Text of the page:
Library of Inspiration

Get Creative with Crystal Ball Photography

Did you know that you are manipulating refraction every time you take a picture? It’s a phenomenon that causes a ray of light to bend when it hits a medium that can transmit light, such as a lens or water. As the light passes from one medium to another, the difference in density causes the light striking the surface to refract. When refraction occurs with a transparent spherical object, such as a crystal ball or a glass sphere, an inverted image of the scene is created.

Getting Started

Using refractions in your photography can often result in compelling images that intrigue your viewers. To get started, you will need a solid, clear, and colourless crystal ball. If you are using a DSLR, switch to manual focus and focus on the image inside the ball. For the best result, use a macro lens such as the AF-S DX Micro NIKKOR 40mm f/2.8G or the AF-S VR Micro-Nikkor 105mm f/2.8G IF-ED. With macro lenses, you will be able to get close to the ball and achieve a fisheye effect. Alternatively, you can also use a wide-angle lens, such as the AF-S NIKKOR 24mm f/1.8G ED for a wider perspective. The aperture you choose will depend on how you want your image to look. Use a wide aperture to achieve a shallow depth of field, rendering the background to be out of focus. This will emphasise the image appearing in the crystal ball. Alternatively, use a small aperture if you would like the background to be in focus together with the main subject.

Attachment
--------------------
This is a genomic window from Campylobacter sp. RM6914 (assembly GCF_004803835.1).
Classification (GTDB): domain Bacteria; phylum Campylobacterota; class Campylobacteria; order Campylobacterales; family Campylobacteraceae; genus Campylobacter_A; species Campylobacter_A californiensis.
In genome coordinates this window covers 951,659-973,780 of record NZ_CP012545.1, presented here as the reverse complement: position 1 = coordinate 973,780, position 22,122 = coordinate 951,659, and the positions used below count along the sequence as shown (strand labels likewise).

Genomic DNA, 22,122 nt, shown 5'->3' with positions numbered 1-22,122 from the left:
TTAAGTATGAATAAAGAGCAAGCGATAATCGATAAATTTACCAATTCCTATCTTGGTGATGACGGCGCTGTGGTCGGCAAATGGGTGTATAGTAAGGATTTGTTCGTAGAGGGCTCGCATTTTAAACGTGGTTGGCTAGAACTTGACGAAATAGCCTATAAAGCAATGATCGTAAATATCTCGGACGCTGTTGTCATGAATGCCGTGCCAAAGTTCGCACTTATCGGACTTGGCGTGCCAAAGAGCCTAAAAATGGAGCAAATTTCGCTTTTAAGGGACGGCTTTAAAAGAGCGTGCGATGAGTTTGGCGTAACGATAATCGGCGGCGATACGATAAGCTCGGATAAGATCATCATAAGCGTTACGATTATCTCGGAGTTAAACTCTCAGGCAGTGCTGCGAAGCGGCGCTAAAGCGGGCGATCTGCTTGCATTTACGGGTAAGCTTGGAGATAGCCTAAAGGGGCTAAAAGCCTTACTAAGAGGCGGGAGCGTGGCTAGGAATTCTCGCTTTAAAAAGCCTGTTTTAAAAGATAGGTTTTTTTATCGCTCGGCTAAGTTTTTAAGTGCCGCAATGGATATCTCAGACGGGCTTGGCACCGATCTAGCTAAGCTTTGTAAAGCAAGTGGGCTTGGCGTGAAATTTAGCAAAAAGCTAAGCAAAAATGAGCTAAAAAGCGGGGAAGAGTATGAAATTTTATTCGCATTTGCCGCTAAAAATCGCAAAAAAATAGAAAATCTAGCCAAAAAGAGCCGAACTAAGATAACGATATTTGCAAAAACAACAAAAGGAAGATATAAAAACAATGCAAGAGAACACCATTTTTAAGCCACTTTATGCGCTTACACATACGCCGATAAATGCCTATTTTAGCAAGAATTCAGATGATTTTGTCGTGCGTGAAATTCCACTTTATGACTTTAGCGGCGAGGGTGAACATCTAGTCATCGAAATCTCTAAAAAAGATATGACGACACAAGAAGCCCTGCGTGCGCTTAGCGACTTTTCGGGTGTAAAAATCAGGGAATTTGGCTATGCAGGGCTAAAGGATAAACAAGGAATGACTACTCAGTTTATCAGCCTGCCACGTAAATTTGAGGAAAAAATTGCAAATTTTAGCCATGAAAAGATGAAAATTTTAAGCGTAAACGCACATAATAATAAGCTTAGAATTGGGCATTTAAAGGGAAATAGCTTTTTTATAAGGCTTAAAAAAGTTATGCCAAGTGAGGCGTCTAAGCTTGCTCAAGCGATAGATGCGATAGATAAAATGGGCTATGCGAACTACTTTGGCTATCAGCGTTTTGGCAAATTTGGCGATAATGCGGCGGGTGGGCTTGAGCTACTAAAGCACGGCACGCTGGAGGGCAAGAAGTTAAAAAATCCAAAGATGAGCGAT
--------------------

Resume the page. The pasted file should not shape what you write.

Think of Your Composition

Level your crystal ball with the subject you’re photographing, as a centered subject in the crystal ball will result in lesser distortion. Try to get as close to your subject as possible. The closer you are to your subject, the bigger it will appear in the crystal ball. Whether you’ve positioned the ball on a flat surface, a crevice, or even if you’re holding it, ensure that the crystal ball will not fall.

When experimenting with crystal ball photography, ensure that the light coming through the refracting object is strong. If your subject is poorly lit, you may see unwanted reflections from brighter lights in the vicinity appearing in the ball.

Safety First

Avoid touching the crystal ball with your bare hands. Fingerprints will result in smudges, which can be distracting in your shots. It is also recommended to keep the crystal ball in the shade when you are not using it. The utmost care should be taken especially when using the crystal ball during the day. Light from your surroundings will be focused through it, producing a hot beam that could burn you, or even start a fire.